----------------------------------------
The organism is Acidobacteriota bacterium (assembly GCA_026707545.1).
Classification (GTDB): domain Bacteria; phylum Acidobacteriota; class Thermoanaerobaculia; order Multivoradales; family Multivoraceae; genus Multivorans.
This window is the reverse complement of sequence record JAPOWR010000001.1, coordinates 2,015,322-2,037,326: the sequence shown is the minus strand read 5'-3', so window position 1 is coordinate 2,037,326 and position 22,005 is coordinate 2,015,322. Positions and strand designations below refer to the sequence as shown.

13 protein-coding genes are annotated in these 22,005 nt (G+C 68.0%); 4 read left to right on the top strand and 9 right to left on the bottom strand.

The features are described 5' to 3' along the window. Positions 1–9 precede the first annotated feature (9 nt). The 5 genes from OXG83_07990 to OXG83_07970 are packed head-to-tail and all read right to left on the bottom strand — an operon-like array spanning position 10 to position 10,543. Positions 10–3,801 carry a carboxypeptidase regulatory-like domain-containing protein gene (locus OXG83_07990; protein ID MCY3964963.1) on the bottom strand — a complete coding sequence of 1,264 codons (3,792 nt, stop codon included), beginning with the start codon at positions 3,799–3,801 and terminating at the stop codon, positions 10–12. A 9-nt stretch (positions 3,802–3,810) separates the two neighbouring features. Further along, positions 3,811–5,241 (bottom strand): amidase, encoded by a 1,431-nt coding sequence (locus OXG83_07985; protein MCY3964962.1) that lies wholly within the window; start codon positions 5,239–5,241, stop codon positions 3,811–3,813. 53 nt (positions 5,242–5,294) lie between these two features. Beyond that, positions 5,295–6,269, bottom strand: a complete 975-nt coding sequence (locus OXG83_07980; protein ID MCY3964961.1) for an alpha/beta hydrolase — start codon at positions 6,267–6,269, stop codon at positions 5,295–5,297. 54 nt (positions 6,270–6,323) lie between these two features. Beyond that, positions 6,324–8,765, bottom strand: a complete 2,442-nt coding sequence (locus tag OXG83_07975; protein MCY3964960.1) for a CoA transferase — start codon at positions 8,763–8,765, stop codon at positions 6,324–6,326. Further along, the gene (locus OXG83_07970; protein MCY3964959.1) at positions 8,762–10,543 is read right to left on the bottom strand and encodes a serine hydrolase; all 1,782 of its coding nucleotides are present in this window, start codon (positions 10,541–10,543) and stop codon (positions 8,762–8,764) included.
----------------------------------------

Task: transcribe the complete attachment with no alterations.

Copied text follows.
The organism is Acidobacteriota bacterium (assembly GCA_026707545.1).
Classification (GTDB): domain Bacteria; phylum Acidobacteriota; class Thermoanaerobaculia; order Multivoradales; family Multivoraceae; genus Multivorans.
This window is the reverse complement of sequence record JAPOWR010000001.1, coordinates 2,015,322-2,037,326: the sequence shown is the minus strand read 5'-3', so window position 1 is coordinate 2,037,326 and position 22,005 is coordinate 2,015,322. Positions and strand designations below refer to the sequence as shown.

13 protein-coding genes are annotated in these 22,005 nt (G+C 68.0%); 4 read left to right on the top strand and 9 right to left on the bottom strand.

The features are described 5' to 3' along the window. Positions 1–9 precede the first annotated feature (9 nt). The 5 genes from OXG83_07990 to OXG83_07970 are packed head-to-tail and all read right to left on the bottom strand — an operon-like array spanning position 10 to position 10,543. Positions 10–3,801 carry a carboxypeptidase regulatory-like domain-containing protein gene (locus OXG83_07990; protein ID MCY3964963.1) on the bottom strand — a complete coding sequence of 1,264 codons (3,792 nt, stop codon included), beginning with the start codon at positions 3,799–3,801 and terminating at the stop codon, positions 10–12. A 9-nt stretch (positions 3,802–3,810) separates the two neighbouring features. Further along, positions 3,811–5,241 (bottom strand): amidase, encoded by a 1,431-nt coding sequence (locus OXG83_07985; protein MCY3964962.1) that lies wholly within the window; start codon positions 5,239–5,241, stop codon positions 3,811–3,813. 53 nt (positions 5,242–5,294) lie between these two features. Beyond that, positions 5,295–6,269, bottom strand: a complete 975-nt coding sequence (locus OXG83_07980; protein ID MCY3964961.1) for an alpha/beta hydrolase — start codon at positions 6,267–6,269, stop codon at positions 5,295–5,297. 54 nt (positions 6,270–6,323) lie between these two features. Beyond that, positions 6,324–8,765, bottom strand: a complete 2,442-nt coding sequence (locus tag OXG83_07975; protein MCY3964960.1) for a CoA transferase — start codon at positions 8,763–8,765, stop codon at positions 6,324–6,326. Further along, the gene (locus OXG83_07970; protein MCY3964959.1) at positions 8,762–10,543 is read right to left on the bottom strand and encodes a serine hydrolase; all 1,782 of its coding nucleotides are present in this window, start codon (positions 10,541–10,543) and stop codon (positions 8,762–8,764) included.